Right, after Margery Sharp here’s another New-to-Me novelist to enthuse about – Pamela Hansford Johnson who was, apparently, immensely popular from the late 1930s through to the 1960s, but seems to have been largely forgotten in recent years.
Anyway, I downloaded a Bello edition on to the Kindle (hurrah for Pan Macmillan’s digital re-issues), and it turned out to be a pretty good choice because, quite apart from the fact that I really enjoyed this particular novel, I think it’s an excellent introduction to PHJ.
|The cover of the Bello edition of ‘An Impossible
Marriage’ – though I’m not sure if E-books really
do have covers!
And she most definitely does not want to rake over the past, but that’s just what she does as she remembers the time she and Iris were friends, when she was the clever one, and Iris the pretty one – they each had their labels.
Ouch! Strangely there seems to be a degree of complicity between the more assertive pretty girl and her plain, compliant friend, a little like the childhood relationship between bullying Cordelia and shy, quiet Elaine in Margaret Atwood’s ‘Cat’s Eye’. However sensible or strong-minded Christie may be away from Iris, with her she plays second fiddle, and cannot escape that role, however much she would like to.
So Christie is understandably wary when she starts going out with Ned Skelton. Ned is older, and seemingly sophisticated. On their first date they go for a drive in his little sports car ‘bright as a ladybird’, and stop at a hotel for a ‘Sunday outing tea’. In an effort to appear older and more experienced she’s bought a new black hat and borrowed a friend’s fur coat, but she is ill at ease. “His flattery in seeking me out seemed almost too great for me to accept,” she recalls. “I felt humble, and angry because I was humble.”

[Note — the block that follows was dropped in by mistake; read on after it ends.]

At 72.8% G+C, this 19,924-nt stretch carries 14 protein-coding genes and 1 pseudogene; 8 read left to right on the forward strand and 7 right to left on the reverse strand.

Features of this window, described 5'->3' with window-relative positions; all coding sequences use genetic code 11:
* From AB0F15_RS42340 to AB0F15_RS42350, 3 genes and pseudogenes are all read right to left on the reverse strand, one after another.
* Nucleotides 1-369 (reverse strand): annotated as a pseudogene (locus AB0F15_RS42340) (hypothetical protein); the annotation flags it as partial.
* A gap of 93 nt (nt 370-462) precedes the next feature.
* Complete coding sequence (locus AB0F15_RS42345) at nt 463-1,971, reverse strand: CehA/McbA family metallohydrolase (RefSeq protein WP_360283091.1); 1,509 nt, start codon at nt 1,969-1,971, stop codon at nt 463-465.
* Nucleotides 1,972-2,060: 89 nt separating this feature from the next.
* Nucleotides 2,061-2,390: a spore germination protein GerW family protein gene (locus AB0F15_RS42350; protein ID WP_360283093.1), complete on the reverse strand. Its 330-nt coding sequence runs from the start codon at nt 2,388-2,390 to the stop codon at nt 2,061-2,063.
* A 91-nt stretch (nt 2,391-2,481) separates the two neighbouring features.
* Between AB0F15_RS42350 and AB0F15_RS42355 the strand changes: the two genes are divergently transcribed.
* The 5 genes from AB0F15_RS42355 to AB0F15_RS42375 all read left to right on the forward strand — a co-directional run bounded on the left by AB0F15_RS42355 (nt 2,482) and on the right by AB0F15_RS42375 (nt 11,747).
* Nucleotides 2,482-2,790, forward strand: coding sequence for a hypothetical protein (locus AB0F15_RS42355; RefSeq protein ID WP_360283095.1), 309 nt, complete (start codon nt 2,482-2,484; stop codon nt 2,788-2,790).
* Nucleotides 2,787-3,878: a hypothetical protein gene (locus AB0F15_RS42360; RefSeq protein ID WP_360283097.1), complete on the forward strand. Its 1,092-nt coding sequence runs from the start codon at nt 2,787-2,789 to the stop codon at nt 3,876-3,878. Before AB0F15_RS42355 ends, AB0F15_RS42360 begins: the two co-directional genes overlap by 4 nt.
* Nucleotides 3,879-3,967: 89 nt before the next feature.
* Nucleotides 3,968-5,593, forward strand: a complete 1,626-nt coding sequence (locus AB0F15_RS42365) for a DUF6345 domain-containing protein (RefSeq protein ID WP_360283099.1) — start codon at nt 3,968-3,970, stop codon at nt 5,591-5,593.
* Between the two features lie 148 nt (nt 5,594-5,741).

|A 1954 edition.|
Two weeks before their wedding, she realises she doesn’t love him, only the idea of him, and breaks off their engagement. But he takes her to dinner at a posh restaurant where Iris is appearing in cabaret… And she is scared that Iris will take everything from her, including Ned. So she marries him, although she knows they are wrong for each other, and she doesn’t love him. She is 18 and he’s 32, and they have absolutely nothing in common.
Bit by bit he isolates Christie, presumably to make her totally dependent on him, but he never provides for her financially, emotionally, or intellectually. First, of course, she has to give up her job in a travel agency – in 1930 it wasn’t acceptable for married women to work. Then, gradually, her friends are cut out of her life. He doesn’t care for the things she likes, and doesn’t want her to write (she has had poems published). And when their son is born, Ned is jealous of the time she spends with the baby and refuses to have anything to do with the child.
Pamela Hansford Johnson’s career as a novelist covered a similar period to that of Margery Sharp, and they both portray some strong and unusual women. But PHJ is not as warm as Sharp. There’s an underlying sadness to some of her work, and she’s spikier, and not so interested in happy endings. She’s a very keen observer of people and relationships, and her characters are always credible, even if they’re not always likeable, but I get the feeling that she doesn’t really like people (rather like Julia’s daughter Susan in Sharp’s novel ‘The Nutmeg Tree’).
|Pamela Hansford Johnson.|
Despite that all her characters are memorable, even the minor ones, and she captures emotions in very few words, like Christie’s embarrassment when she discovers her ‘blind date’ is crippled (PHJ’s word, not mine – this was written long before the days of political correctness), or her anguish waiting for phone calls from Ned, wondering what his family will think of her, and what her aunt will think of him.